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Germann keeping administrator post in Wells

By Staff | Feb 8, 2010

Shannon Savick

The city of Wells has managed to keep their man.

City Administrator Jeremy Germann was given a new contract at a special meeting on Jan. 29.

“We have saved Jeremy. He’s going to stay with us,” says a relieved mayor, Shannon Savick. “I’m excited. He’s just excellent.”

The city is paying plenty to keep Germann.

The city administrator is having his salary increased $25,500, effective Jan. 1, 2010.

Germann received a starting salary of $43,500 when he was hired in October 2008.

In 2011, he’ll be paid $70,000 and $71,000 in the final year of the agreement.

After nearly two weeks of negotiations, the council made Germann a formal offer during the special meeting.

Council members went into closed-session for 10 minutes to go over the three-year agreement.

“It’s to discuss details and to have the opportunity to ask questions,” are the reasons City Attorney David Frundt gave for closing the meeting.

Once the meeting was back in session, the council voted 5-0 to approve the four-page contract.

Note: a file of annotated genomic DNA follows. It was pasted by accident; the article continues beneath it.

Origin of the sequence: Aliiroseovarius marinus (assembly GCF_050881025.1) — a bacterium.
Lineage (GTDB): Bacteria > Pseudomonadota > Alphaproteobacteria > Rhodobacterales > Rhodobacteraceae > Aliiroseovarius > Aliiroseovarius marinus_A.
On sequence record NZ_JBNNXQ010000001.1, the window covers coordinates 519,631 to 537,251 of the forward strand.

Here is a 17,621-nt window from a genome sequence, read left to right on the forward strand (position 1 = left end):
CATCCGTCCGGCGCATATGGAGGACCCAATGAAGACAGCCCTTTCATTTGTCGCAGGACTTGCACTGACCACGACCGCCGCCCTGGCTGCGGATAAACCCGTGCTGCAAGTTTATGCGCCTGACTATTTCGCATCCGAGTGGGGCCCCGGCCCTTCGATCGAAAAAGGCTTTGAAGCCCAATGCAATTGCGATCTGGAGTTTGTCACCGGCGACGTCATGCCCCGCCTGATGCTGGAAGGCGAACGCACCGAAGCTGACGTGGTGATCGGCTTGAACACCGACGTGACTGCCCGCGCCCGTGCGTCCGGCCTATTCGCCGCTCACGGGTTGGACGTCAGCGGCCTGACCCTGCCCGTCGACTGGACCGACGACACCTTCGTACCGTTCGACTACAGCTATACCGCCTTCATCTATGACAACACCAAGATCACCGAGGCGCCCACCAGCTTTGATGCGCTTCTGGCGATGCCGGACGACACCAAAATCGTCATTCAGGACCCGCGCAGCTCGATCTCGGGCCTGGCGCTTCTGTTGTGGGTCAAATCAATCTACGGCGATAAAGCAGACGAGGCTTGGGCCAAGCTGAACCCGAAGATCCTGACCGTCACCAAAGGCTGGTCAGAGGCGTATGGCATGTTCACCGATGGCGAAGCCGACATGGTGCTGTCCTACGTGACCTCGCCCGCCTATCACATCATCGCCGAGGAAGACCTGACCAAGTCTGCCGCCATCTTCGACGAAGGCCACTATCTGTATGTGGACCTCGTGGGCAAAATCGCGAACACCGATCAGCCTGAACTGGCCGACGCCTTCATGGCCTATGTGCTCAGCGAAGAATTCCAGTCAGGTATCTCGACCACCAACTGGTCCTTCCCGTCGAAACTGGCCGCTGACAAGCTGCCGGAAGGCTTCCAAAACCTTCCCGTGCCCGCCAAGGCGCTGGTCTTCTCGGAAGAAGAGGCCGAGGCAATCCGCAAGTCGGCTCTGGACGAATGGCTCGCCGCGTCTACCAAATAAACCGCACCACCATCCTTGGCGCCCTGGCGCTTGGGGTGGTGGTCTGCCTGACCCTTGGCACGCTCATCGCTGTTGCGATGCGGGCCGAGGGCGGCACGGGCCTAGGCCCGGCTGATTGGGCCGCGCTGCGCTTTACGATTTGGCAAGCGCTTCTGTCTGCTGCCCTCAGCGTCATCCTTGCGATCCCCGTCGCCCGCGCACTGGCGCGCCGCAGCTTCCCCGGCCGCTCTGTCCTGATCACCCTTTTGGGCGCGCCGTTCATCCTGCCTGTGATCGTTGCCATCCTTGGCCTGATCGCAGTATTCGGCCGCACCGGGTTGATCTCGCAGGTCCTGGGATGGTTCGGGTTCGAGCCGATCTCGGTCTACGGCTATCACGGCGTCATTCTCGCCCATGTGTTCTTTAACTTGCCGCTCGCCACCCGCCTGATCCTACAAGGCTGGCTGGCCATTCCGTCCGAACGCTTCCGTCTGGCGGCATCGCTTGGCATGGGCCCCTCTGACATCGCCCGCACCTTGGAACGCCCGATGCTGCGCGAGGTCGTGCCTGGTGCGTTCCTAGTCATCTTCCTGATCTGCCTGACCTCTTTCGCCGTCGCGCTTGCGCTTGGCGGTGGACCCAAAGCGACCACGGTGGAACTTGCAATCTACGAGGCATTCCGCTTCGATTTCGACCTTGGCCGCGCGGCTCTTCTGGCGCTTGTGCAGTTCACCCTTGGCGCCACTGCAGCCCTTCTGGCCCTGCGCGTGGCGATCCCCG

Germann was being considered for the Waseca County administrator’s position. He received a “conditional offer” after being the board’s top choice among four finalists.

Germann withdrew his name for the county post on Jan. 26.

He says it was a difficult decision to make, but the support of the community and staff convinced him to remain at Wells.

“So many people asked me to stay. That really meant a lot to me,” Germann says.

Savick justified the large salary hike by saying the state average for a city administrator is $70,000 a year.

She says the salary hike was not budgeted for, but it will be paid out of the city’s reserves of about $4 million.

“We knew what Jeremy can do. Hiring someone new would have been a risk,” says Savick. “You have to pick and choose how to spend the reserves. Keeping Jeremy was important.”

In addition to cuts in state aid, Germann believes the city faces many challenges.

“The city of Wells has an outstanding group of employees, from top to bottom,” he says. “We’re going to work hard to get things done as efficiently as we can.”

Under Germann’s new contract, the city also has agreed to contribute to PERA or an alternate pension plan.

He also will receive the same hospital, medical, dental, life and disability benefits provided to other non-union employees.